This week saw a significant public deterioration in US-Russia relations. The trigger was the release of a U.S. intelligence report accusing Russia of subversion designed to undermine the chances of then-candidate Joe Biden in the last presidential election. Following the report, the president was interviewed this week and when asked if it could be said that Putin, the president of Russia, he wants, Biden answered hesitantly – but in the affirmative. He even added that there would be a price for Russian conduct. Following the president’s remarks, the Russians rushed to return their ambassador from Washington back to Moscow for consultations.
It is not yet clear what the president meant when he referred to the price he would charge Russia. It is also unclear whether his statement is in response to an unplanned question from a journalist or a well-timed answer intended to convey an unequivocal warning to Moscow. In any case, American speakers were quick to point out, the Biden administration’s policy towards Russia would be very different from the previous administration’s policy.
The United States has already announced plans to impose new sanctions on Russia following the treatment of Putin’s most prominent opponent, Alexei Nabalani, who is in prison in Russia after his attempted poisoning a few months ago. However, even during the Trump administration, dozens of sanctions against Russia were enacted. This is despite Trump’s statements which questioned the US intelligence agencies’ accusations against the Russians. The United States has also promised to punish Russia following the aggressive cyber attack against it in December, which was attributed to Russia.
Russia can interfere with the United States
Despite the belligerent statements and the dramatic gap between American capabilities and power and Russia’s capabilities, Americans will have to find a way to engage in dialogue with Russia on certain issues. Russia is stepping up its international involvement, with an emphasis on the Middle East and Africa. The latest manifestation of this involvement is this week’s media visit by a Hezbollah delegation to Moscow, where the parties discussed Lebanon’s future and developments in Syria. This is almost in parallel with Foreign Minister Ashkenazi’s visit to Moscow.
Although Russia is not able to deal directly with the American superpower, it can certainly spoil the United States’ plans on the ground in the various arenas. Thus, there is some coordination between them. For example, last month they agreed on the renewal of the ‘START 2’ Convention on Arms Control. In addition, Russian-American tactical coordination is underway in Syria, designed to prevent escalation on the ground.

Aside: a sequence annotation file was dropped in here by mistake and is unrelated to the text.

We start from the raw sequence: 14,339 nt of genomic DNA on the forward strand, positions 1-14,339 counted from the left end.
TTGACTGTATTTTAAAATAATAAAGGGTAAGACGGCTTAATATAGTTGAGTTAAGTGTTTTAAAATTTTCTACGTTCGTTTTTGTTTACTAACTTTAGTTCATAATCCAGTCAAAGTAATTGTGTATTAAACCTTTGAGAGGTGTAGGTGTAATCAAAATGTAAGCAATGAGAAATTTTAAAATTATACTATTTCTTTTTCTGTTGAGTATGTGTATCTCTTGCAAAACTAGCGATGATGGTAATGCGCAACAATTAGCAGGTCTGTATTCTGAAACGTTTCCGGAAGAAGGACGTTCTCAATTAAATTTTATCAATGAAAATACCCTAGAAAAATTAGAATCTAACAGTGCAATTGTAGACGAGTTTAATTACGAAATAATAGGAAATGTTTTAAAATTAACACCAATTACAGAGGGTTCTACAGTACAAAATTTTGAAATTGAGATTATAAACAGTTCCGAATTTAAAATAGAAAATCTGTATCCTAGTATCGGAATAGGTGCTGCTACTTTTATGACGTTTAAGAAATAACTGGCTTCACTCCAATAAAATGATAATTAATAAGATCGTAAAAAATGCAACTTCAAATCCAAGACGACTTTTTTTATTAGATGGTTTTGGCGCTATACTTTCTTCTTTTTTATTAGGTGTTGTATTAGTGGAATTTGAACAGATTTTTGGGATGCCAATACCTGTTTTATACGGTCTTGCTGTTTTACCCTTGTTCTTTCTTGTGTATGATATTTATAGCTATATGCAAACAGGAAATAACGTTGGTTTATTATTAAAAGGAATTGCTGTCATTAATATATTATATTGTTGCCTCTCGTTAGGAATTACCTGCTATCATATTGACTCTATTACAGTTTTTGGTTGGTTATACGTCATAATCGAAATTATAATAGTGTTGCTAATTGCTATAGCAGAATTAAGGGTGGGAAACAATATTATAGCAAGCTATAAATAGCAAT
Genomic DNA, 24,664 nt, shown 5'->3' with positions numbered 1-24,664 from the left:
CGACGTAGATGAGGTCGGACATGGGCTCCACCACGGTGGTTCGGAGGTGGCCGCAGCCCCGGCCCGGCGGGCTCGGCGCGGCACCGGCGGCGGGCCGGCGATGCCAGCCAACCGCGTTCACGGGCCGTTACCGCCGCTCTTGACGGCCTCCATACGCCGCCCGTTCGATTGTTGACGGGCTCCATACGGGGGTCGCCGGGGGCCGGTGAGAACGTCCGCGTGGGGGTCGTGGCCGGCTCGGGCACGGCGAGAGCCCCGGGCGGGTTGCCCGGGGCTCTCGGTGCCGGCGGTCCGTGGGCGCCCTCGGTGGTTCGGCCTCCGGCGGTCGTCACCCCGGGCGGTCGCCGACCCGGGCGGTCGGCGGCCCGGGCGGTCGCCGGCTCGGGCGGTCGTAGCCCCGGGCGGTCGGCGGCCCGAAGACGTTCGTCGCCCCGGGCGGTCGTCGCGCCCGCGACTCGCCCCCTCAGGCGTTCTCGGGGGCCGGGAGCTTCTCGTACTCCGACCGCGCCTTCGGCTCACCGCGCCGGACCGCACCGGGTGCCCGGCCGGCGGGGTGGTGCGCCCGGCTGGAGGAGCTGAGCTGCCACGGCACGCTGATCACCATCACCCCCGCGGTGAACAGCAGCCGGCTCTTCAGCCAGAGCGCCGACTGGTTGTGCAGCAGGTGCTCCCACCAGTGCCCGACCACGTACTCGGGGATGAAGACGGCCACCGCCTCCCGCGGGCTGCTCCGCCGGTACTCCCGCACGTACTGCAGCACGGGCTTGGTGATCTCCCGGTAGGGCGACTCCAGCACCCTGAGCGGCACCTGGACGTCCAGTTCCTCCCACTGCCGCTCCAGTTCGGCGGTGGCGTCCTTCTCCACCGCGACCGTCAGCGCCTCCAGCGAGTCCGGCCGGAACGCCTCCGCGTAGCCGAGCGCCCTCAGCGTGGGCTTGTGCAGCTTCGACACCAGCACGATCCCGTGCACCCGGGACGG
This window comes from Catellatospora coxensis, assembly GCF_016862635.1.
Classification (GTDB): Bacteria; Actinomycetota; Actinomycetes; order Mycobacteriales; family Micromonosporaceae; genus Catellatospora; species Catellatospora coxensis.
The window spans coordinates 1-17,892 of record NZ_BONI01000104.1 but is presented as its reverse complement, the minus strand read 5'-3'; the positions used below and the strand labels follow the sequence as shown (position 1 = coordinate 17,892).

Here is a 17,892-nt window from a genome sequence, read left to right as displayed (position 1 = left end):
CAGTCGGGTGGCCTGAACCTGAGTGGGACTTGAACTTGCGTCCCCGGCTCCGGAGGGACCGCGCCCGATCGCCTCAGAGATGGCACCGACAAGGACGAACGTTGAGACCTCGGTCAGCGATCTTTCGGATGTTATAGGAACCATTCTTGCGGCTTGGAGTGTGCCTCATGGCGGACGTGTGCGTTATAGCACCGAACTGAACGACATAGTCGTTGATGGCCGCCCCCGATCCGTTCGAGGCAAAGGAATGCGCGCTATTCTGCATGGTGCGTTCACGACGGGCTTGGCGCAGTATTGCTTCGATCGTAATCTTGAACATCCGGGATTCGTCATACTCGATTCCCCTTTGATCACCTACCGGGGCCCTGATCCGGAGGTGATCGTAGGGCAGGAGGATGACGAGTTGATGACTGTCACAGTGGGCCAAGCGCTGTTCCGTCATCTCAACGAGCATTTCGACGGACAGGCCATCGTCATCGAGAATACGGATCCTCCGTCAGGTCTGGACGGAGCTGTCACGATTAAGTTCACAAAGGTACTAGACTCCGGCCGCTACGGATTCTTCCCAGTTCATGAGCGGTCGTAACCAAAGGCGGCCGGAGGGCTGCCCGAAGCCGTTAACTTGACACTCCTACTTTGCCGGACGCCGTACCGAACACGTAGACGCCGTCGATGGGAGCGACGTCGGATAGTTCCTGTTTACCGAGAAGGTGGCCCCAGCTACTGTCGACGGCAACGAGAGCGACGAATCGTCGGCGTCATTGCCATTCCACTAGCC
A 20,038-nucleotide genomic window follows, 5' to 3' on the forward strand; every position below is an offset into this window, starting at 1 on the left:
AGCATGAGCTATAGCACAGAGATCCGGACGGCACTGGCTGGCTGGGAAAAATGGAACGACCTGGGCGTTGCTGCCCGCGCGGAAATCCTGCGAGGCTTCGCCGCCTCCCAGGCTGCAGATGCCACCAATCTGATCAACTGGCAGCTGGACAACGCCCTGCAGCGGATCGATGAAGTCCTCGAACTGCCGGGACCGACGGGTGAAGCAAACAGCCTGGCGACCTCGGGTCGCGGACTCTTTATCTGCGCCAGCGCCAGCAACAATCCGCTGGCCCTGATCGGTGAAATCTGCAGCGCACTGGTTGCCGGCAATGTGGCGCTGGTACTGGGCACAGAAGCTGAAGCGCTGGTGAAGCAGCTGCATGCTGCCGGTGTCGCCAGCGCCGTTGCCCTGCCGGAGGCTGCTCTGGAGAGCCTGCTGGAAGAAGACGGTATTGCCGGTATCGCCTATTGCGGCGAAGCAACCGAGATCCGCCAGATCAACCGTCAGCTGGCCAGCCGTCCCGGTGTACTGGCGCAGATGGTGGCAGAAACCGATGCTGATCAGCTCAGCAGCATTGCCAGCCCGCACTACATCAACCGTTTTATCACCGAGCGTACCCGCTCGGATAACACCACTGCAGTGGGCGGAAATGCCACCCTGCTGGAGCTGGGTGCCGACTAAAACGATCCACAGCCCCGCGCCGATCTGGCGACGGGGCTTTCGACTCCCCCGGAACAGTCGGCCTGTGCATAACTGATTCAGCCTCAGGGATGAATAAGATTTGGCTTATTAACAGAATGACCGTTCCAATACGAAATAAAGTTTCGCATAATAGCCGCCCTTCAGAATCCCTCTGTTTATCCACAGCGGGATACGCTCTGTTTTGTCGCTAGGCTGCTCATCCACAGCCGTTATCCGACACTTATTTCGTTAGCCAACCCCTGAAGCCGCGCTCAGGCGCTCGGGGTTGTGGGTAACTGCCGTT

Neither side seems to have an interest in an actual flare-up. In the United States, Biden faces external challenges such as rivalry with China and the deadlock with Iran. He also faces internal challenges, including pressure from his party’s progressive wing to promote human rights and democracy values. There is also pressure to punish Russia and other countries like Saudi Arabia for actions contrary to these values. It is not inconceivable that Biden’s extremist remarks about Putin were intended to establish a belligerent image that would actually allow him to negotiate with the Russians without being suspected of being “soft,” or of cooperating with the Russians as his predecessor in the Trump administration was accused.
At the same time, Putin is facing growing domestic protests, the Corona epidemic and especially economic challenges as a result of the epidemic and the sanctions Russia is already under. Accordingly, with the declaration of the return of the ambassador, a symbolic move intended to express protest, the Russians immediately announced in a relatively cautious statement that the move was intended to prevent deterioration in relations. In a speech delivered today by Putin, he wished health to Biden (doubtless a hint of doubt), criticized his statements and American conduct, but noted that Russia would continue to work with the United States in a way that would serve its interests.
In a calculated gamble, it can be assumed that the belligerent rhetoric between the countries will continue, and punitive and deterrent measures may even be announced. However, it is likely that the common interest of the United States and Russia in preventing a frontal clash will overcome mutual hostility in the foreseeable future.
The author served as Head of the Foreign Policy Division of the National Security Council and is currently a senior research fellow at the Jerusalem Institute for Strategy and Defense (JISS).